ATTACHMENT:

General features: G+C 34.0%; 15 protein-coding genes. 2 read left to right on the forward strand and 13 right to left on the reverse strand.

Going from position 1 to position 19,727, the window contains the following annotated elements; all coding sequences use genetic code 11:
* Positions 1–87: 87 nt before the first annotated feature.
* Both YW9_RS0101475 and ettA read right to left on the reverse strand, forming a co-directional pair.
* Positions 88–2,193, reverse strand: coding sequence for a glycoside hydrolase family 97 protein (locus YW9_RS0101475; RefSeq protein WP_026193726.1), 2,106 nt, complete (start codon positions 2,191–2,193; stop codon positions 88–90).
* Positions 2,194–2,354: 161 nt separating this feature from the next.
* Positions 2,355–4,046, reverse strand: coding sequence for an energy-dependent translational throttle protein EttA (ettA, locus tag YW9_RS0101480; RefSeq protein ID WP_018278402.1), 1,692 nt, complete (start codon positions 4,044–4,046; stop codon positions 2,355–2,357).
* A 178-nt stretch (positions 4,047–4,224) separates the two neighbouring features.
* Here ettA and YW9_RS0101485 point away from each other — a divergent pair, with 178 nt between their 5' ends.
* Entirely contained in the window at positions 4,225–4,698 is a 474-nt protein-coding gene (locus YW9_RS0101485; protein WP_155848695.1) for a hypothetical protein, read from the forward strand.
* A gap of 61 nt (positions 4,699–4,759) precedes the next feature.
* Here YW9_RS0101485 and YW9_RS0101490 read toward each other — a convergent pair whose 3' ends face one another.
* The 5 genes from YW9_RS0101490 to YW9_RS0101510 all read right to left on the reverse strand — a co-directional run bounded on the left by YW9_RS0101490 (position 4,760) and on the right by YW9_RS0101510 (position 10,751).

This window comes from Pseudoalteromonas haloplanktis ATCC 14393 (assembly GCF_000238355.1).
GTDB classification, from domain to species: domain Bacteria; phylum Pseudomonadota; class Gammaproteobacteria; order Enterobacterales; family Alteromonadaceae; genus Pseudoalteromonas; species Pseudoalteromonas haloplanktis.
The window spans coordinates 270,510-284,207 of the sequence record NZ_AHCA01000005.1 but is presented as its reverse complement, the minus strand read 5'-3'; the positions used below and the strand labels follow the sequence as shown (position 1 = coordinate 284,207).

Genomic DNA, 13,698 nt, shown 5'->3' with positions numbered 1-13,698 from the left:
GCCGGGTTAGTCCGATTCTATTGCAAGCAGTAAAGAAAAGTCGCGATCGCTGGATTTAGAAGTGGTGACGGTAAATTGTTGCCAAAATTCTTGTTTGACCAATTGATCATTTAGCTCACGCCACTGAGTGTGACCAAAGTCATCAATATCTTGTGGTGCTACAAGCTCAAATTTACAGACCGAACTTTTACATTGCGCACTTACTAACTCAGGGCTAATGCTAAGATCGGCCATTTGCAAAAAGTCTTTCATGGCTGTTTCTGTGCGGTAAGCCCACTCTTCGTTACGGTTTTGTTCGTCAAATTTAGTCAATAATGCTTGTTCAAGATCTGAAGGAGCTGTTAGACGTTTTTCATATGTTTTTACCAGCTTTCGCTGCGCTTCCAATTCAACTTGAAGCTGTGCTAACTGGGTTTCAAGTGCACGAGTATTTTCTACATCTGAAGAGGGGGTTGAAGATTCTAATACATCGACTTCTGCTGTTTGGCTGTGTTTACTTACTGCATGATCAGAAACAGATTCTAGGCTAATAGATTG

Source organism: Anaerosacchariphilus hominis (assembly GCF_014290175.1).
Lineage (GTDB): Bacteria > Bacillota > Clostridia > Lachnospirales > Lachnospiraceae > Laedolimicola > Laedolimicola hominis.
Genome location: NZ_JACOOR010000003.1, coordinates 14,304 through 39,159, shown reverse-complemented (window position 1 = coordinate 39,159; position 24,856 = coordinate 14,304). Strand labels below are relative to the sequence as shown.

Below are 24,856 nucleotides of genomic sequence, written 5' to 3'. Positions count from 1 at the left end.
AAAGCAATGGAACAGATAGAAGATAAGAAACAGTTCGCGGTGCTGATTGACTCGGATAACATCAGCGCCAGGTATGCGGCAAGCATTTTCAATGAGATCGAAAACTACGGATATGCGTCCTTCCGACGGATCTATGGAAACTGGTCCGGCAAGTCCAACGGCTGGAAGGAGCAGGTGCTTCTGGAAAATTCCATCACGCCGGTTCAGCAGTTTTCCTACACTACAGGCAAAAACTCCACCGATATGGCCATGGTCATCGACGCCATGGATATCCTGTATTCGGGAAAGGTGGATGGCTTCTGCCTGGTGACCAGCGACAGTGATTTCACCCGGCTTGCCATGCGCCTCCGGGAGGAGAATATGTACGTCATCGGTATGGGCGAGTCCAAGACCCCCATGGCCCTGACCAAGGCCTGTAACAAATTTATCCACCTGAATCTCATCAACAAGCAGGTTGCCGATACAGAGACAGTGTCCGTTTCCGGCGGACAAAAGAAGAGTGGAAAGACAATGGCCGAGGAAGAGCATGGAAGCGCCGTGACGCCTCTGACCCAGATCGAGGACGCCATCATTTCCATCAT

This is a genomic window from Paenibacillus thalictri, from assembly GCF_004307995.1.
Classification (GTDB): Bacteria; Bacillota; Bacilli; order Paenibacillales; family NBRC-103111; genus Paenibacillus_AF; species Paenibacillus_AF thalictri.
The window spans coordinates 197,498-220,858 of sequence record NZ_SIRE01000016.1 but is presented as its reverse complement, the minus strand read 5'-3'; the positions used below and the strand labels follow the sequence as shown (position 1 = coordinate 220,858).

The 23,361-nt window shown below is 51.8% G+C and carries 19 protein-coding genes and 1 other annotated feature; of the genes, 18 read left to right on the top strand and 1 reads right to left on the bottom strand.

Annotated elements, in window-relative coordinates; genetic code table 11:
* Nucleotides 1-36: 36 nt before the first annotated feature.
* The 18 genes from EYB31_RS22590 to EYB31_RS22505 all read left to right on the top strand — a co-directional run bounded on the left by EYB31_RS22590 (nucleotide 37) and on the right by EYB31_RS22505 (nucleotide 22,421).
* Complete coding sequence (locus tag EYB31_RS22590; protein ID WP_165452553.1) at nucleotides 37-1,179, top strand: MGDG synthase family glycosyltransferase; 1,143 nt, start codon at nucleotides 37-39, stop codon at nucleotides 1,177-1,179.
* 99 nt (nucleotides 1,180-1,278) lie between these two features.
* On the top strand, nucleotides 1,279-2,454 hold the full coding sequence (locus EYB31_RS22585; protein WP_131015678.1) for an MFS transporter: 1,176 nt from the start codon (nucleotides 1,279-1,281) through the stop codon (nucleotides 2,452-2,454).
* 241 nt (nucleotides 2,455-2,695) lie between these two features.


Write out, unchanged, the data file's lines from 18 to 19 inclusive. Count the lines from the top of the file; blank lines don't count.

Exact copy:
GCCGGGTTAGTCCGATTCTATTGCAAGCAGTAAAGAAAAGTCGCGATCGCTGGATTTAGAAGTGGTGACGGTAAATTGTTGCCAAAATTCTTGTTTGACCAATTGATCATTTAGCTCACGCCACTGAGTGTGACCAAAGTCATCAATATCTTGTGGTGCTACAAGCTCAAATTTACAGACCGAACTTTTACATTGCGCACTTACTAACTCAGGGCTAATGCTAAGATCGGCCATTTGCAAAAAGTCTTTCATGGCTGTTTCTGTGCGGTAAGCCCACTCTTCGTTACGGTTTTGTTCGTCAAATTTAGTCAATAATGCTTGTTCAAGATCTGAAGGAGCTGTTAGACGTTTTTCATATGTTTTTACCAGCTTTCGCTGCGCTTCCAATTCAACTTGAAGCTGTGCTAACTGGGTTTCAAGTGCACGAGTATTTTCTACATCTGAAGAGGGGGTTGAAGATTCTAATACATCGACTTCTGCTGTTTGGCTGTGTTTACTTACTGCATGATCAGAAACAGATTCTAGGCTAATAGATTG

Source organism: Anaerosacchariphilus hominis (assembly GCF_014290175.1).